What happens in Act 2 when Raleigh enters the dug-out with a letter for home and meets Osborne and Stanhope

When Raleigh enters the dugout, he stops short at the ‘abrupt silence’ that greets his entrance. He apologises as he thinks he has perhaps interrupted some private conversation. Raleigh is polite, conscious of himself, well-mannered, even-tempered and obedient. Osborne then reassures him by saying ‘It’s all right’, before he begins to talk to Raleigh about how to inspect the rifles, and what to check. This shows that Osborne is friendly, easy-going and helpful; Raleigh is inexperienced and willing to take advice. Raleigh then asks where the ‘letters to be collected’ are to be put, and Osborne tells him the table is fine.

Just as Raleigh is about to seal the envelope, Stanhope quietly tells him to leave it open, as he has to ‘censor all letters’. Stanhope gives me the impression of quiet threat. It also shows that he is sensitive and he is insensitive to the feelings of others. Raleigh is surprised, stammers that he has not revealed military secrets or confidential stuff. Stanhope states that ‘letters must be read’. To that, Raleigh ‘nervously’ replies that he had not realised that, and decides that he will keep it, and not send it. Here, Stanhope is featured as one who is quietly authoritative and insistent.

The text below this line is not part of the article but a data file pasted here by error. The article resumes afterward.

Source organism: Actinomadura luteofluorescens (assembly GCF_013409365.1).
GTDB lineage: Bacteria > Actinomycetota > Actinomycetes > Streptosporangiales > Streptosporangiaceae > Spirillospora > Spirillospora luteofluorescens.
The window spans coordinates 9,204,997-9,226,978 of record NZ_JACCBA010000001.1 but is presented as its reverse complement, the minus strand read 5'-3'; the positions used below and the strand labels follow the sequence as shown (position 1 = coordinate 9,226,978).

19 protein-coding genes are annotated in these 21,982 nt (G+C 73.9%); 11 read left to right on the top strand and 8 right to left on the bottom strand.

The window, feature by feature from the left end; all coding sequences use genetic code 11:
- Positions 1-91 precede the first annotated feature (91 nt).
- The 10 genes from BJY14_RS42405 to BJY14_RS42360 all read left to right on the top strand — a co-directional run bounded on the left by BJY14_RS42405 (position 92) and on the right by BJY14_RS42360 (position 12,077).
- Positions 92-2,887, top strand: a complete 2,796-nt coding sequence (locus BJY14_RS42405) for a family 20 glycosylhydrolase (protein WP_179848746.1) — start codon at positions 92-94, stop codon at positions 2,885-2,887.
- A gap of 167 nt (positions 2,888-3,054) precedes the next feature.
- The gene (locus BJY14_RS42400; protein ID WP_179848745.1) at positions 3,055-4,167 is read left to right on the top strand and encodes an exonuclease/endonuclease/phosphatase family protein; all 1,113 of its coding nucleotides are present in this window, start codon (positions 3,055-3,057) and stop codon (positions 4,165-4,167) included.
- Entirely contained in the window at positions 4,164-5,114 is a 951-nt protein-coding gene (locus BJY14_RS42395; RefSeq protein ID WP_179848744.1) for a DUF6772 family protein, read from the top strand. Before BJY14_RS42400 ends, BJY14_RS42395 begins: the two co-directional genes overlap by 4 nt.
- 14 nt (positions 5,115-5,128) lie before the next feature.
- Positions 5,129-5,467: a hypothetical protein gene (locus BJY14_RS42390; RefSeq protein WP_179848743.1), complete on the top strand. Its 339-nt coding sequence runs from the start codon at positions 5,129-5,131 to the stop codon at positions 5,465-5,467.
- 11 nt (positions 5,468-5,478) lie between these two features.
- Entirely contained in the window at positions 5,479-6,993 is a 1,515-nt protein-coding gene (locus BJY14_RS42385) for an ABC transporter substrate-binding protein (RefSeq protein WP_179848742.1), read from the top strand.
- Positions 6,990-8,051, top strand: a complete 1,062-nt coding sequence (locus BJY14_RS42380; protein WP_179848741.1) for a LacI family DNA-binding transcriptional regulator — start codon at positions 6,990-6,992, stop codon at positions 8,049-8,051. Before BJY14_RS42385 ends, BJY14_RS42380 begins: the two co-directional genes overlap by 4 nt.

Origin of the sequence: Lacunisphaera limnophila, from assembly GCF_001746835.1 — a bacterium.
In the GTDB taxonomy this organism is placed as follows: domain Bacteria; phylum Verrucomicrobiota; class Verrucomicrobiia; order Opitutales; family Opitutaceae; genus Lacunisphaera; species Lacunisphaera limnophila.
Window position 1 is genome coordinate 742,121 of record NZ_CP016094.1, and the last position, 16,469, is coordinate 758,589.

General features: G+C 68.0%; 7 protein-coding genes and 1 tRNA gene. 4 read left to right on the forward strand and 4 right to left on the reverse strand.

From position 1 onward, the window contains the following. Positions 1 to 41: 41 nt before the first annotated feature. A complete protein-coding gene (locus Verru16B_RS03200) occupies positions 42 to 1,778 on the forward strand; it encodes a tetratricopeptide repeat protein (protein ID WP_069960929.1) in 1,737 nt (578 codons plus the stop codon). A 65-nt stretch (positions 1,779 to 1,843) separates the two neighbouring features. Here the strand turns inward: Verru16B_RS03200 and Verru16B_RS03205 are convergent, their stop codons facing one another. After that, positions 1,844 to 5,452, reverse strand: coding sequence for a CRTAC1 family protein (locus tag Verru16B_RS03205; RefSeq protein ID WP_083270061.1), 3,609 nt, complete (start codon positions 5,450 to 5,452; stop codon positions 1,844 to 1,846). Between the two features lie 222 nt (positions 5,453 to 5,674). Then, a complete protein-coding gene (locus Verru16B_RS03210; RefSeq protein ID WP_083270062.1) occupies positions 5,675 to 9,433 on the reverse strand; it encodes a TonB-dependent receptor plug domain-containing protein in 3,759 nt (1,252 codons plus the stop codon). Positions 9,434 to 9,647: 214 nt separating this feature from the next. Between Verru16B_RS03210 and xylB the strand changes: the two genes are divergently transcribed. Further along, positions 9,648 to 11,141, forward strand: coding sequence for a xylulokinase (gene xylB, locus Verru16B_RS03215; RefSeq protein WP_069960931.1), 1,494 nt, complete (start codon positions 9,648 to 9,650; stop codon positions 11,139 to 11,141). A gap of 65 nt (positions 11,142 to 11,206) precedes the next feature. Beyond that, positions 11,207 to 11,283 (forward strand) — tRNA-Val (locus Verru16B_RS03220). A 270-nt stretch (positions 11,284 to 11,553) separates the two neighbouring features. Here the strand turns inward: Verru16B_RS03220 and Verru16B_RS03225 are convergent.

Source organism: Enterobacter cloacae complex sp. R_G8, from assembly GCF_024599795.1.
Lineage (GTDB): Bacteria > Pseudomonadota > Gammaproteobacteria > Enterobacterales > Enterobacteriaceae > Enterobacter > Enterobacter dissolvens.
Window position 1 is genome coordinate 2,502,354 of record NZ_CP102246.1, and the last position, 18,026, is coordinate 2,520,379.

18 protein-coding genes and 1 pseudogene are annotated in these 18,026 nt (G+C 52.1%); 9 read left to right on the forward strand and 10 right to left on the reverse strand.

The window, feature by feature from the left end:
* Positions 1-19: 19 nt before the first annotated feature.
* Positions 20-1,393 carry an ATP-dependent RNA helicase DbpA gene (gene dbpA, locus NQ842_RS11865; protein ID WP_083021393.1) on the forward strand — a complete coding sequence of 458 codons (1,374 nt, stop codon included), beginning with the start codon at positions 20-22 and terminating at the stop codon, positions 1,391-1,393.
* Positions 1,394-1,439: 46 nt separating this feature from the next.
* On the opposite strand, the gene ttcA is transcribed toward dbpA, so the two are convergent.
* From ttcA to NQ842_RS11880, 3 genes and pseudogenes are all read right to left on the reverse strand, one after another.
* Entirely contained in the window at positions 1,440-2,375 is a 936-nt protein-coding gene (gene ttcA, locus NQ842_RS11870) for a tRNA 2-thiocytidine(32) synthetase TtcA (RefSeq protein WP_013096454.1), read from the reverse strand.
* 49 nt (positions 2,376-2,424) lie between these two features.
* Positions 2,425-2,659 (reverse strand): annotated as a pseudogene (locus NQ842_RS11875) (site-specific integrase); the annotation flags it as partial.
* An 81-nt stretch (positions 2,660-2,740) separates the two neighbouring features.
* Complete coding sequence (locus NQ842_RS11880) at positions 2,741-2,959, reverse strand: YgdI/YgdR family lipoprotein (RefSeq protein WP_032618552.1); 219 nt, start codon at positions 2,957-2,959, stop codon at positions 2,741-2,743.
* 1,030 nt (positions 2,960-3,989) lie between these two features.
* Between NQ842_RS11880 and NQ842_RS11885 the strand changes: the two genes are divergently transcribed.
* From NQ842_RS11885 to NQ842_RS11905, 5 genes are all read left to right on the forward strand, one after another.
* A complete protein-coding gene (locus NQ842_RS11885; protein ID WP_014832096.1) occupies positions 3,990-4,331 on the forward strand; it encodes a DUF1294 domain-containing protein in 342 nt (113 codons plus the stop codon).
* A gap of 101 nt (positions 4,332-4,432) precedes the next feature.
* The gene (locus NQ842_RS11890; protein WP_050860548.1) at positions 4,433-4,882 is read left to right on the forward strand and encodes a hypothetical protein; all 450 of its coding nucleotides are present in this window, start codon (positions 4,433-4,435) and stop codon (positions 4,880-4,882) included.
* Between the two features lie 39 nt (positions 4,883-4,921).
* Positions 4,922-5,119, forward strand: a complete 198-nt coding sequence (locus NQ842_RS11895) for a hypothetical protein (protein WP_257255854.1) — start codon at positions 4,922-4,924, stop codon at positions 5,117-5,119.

He is rather cold at this point in time. Stanhope ‘rises, slowly crosses and faces Raleigh’. He shouts at Raleigh, ‘Give me that letter! ‘ Raleigh is ‘astonished’, starts to speak, calling Stanhope ‘Dennis’. Stanhope again shouts and orders Raleigh to give him his letter. He is trembling. Stanhope is unexpectedly agitated and seems unable to control his emotions. Raleigh is shocked and surprised at what he sees. Raleigh tries to explain that the letter is ‘private’, and Stanhope again yells at him, interrupting him, and asks him if he understands ‘an order’.

Again, he orders Raleigh to give him the letter. Raleigh seems rather helpless and tries to explain his stand. Stanhope abuses his authority in ordering Raleigh to give him the letter. He seems unreasonable. As Raleigh again tries to tell Stanhope that the letter is private, he is interrupted yet again when Stanhope ‘clutches Raleigh’s wrist and ‘tears the letter from his hand’. Raleigh addresses Stanhope by his first name, ‘Dennis’ again, and Stanhope yells at him to stop using his first name, and to address him as ‘Stanhope’ instead.

He loudly reminds Raleigh that the latter is not ‘at school’, and orders the latter to ‘go and inspect his rifles’. Stanhope is physically violent here and uses his authority as a commander to order Raleigh to leave, making him irrational. Raleigh stands ‘amazed’; Stanhope shouts if he understands an order. Raleigh stares at Stanhope, who is ‘trembling and breathing heavily’, then he leaves quietly after saying ‘Right’ softly. Raleigh seems to have accepted the situation or his ability to do much about it. He appears to be trying to absorb the situation and its implications.

Stanhope here is frightening and we can see him barely in control of himself. He is emotionally wrought and is extremely agitated. Osborne exclaims ‘Good heavens, Stanhope! ‘, and Stanhope turns ‘furiously’ on him and again asserts his authority, proclaiming that he is the commander of this company, and will ‘ask for advice’ when he wants it. Osborne only speaks now. He is probably stunned into silence earlier on. He is probably quite close to Stanhope to be able to show his astonishment in such a manner. Stanhope perhaps feels vulnerable and is not calm yet.